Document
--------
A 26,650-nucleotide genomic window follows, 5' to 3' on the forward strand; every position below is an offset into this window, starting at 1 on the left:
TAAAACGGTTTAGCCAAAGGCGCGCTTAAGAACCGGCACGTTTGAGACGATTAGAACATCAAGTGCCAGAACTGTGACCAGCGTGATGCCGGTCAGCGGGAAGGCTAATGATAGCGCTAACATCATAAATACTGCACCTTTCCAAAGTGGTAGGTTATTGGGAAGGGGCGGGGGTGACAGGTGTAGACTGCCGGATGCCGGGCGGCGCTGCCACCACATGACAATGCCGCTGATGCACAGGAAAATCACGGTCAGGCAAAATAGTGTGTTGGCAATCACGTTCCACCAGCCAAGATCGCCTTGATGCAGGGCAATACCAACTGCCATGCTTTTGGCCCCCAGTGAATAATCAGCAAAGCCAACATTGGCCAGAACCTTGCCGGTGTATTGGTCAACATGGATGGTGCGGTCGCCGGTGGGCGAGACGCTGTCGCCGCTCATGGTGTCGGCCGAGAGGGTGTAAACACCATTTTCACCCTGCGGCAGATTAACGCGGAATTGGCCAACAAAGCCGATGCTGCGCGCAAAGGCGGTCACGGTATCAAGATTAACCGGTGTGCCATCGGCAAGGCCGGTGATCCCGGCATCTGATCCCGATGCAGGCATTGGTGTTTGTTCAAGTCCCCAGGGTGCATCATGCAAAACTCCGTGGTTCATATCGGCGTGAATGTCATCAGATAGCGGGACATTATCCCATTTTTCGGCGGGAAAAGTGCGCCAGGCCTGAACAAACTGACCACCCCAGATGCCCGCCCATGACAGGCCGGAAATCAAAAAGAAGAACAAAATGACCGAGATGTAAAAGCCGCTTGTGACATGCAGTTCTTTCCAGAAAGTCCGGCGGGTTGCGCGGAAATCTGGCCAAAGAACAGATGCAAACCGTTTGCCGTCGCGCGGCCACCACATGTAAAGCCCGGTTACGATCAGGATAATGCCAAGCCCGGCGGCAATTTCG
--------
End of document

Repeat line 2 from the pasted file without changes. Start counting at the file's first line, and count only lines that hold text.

TAAAACGGTTTAGCCAAAGGCGCGCTTAAGAACCGGCACGTTTGAGACGATTAGAACATCAAGTGCCAGAACTGTGACCAGCGTGATGCCGGTCAGCGGGAAGGCTAATGATAGCGCTAACATCATAAATACTGCACCTTTCCAAAGTGGTAGGTTATTGGGAAGGGGCGGGGGTGACAGGTGTAGACTGCCGGATGCCGGGCGGCGCTGCCACCACATGACAATGCCGCTGATGCACAGGAAAATCACGGTCAGGCAAAATAGTGTGTTGGCAATCACGTTCCACCAGCCAAGATCGCCTTGATGCAGGGCAATACCAACTGCCATGCTTTTGGCCCCCAGTGAATAATCAGCAAAGCCAACATTGGCCAGAACCTTGCCGGTGTATTGGTCAACATGGATGGTGCGGTCGCCGGTGGGCGAGACGCTGTCGCCGCTCATGGTGTCGGCCGAGAGGGTGTAAACACCATTTTCACCCTGCGGCAGATTAACGCGGAATTGGCCAACAAAGCCGATGCTGCGCGCAAAGGCGGTCACGGTATCAAGATTAACCGGTGTGCCATCGGCAAGGCCGGTGATCCCGGCATCTGATCCCGATGCAGGCATTGGTGTTTGTTCAAGTCCCCAGGGTGCATCATGCAAAACTCCGTGGTTCATATCGGCGTGAATGTCATCAGATAGCGGGACATTATCCCATTTTTCGGCGGGAAAAGTGCGCCAGGCCTGAACAAACTGACCACCCCAGATGCCCGCCCATGACAGGCCGGAAATCAAAAAGAAGAACAAAATGACCGAGATGTAAAAGCCGCTTGTGACATGCAGTTCTTTCCAGAAAGTCCGGCGGGTTGCGCGGAAATCTGGCCAAAGAACAGATGCAAACCGTTTGCCGTCGCGCGGCCACCACATGTAAAGCCCGGTTACGATCAGGATAATGCCAAGCCCGGCGGCAATTTCG